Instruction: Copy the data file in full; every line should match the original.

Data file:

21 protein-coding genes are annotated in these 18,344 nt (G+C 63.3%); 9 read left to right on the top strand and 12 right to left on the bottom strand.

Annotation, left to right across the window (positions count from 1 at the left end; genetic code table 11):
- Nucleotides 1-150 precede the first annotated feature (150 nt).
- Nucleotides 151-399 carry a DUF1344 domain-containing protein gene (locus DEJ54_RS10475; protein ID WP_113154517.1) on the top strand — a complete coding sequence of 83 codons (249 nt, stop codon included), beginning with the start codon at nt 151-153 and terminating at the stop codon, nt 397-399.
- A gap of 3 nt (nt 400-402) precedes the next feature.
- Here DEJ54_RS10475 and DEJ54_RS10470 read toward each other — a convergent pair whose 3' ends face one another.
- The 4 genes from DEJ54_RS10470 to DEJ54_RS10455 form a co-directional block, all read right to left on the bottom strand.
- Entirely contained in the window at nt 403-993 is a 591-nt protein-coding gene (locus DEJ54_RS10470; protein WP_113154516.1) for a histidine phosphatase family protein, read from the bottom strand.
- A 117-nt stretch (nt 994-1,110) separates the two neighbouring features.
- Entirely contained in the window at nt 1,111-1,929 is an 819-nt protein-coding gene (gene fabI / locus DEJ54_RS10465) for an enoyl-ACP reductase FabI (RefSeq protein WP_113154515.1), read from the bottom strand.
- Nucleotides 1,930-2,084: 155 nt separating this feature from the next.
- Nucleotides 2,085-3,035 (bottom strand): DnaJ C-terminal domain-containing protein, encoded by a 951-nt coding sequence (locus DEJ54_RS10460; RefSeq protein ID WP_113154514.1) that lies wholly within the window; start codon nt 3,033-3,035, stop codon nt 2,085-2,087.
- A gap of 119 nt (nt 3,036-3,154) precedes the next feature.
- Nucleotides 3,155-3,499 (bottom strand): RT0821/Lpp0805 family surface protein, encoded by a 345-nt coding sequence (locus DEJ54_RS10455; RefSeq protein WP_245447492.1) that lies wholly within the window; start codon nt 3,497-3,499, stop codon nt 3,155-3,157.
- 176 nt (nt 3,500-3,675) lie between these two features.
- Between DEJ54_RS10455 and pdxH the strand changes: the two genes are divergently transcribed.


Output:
21 protein-coding genes are annotated in these 18,344 nt (G+C 63.3%); 9 read left to right on the top strand and 12 right to left on the bottom strand.

Annotation, left to right across the window (positions count from 1 at the left end; genetic code table 11):
- Nucleotides 1-150 precede the first annotated feature (150 nt).
- Nucleotides 151-399 carry a DUF1344 domain-containing protein gene (locus DEJ54_RS10475; protein ID WP_113154517.1) on the top strand — a complete coding sequence of 83 codons (249 nt, stop codon included), beginning with the start codon at nt 151-153 and terminating at the stop codon, nt 397-399.
- A gap of 3 nt (nt 400-402) precedes the next feature.
- Here DEJ54_RS10475 and DEJ54_RS10470 read toward each other — a convergent pair whose 3' ends face one another.
- The 4 genes from DEJ54_RS10470 to DEJ54_RS10455 form a co-directional block, all read right to left on the bottom strand.
- Entirely contained in the window at nt 403-993 is a 591-nt protein-coding gene (locus DEJ54_RS10470; protein WP_113154516.1) for a histidine phosphatase family protein, read from the bottom strand.
- A 117-nt stretch (nt 994-1,110) separates the two neighbouring features.
- Entirely contained in the window at nt 1,111-1,929 is an 819-nt protein-coding gene (gene fabI / locus DEJ54_RS10465) for an enoyl-ACP reductase FabI (RefSeq protein WP_113154515.1), read from the bottom strand.
- Nucleotides 1,930-2,084: 155 nt separating this feature from the next.
- Nucleotides 2,085-3,035 (bottom strand): DnaJ C-terminal domain-containing protein, encoded by a 951-nt coding sequence (locus DEJ54_RS10460; RefSeq protein ID WP_113154514.1) that lies wholly within the window; start codon nt 3,033-3,035, stop codon nt 2,085-2,087.
- A gap of 119 nt (nt 3,036-3,154) precedes the next feature.
- Nucleotides 3,155-3,499 (bottom strand): RT0821/Lpp0805 family surface protein, encoded by a 345-nt coding sequence (locus DEJ54_RS10455; RefSeq protein WP_245447492.1) that lies wholly within the window; start codon nt 3,497-3,499, stop codon nt 3,155-3,157.
- 176 nt (nt 3,500-3,675) lie between these two features.
- Between DEJ54_RS10455 and pdxH the strand changes: the two genes are divergently transcribed.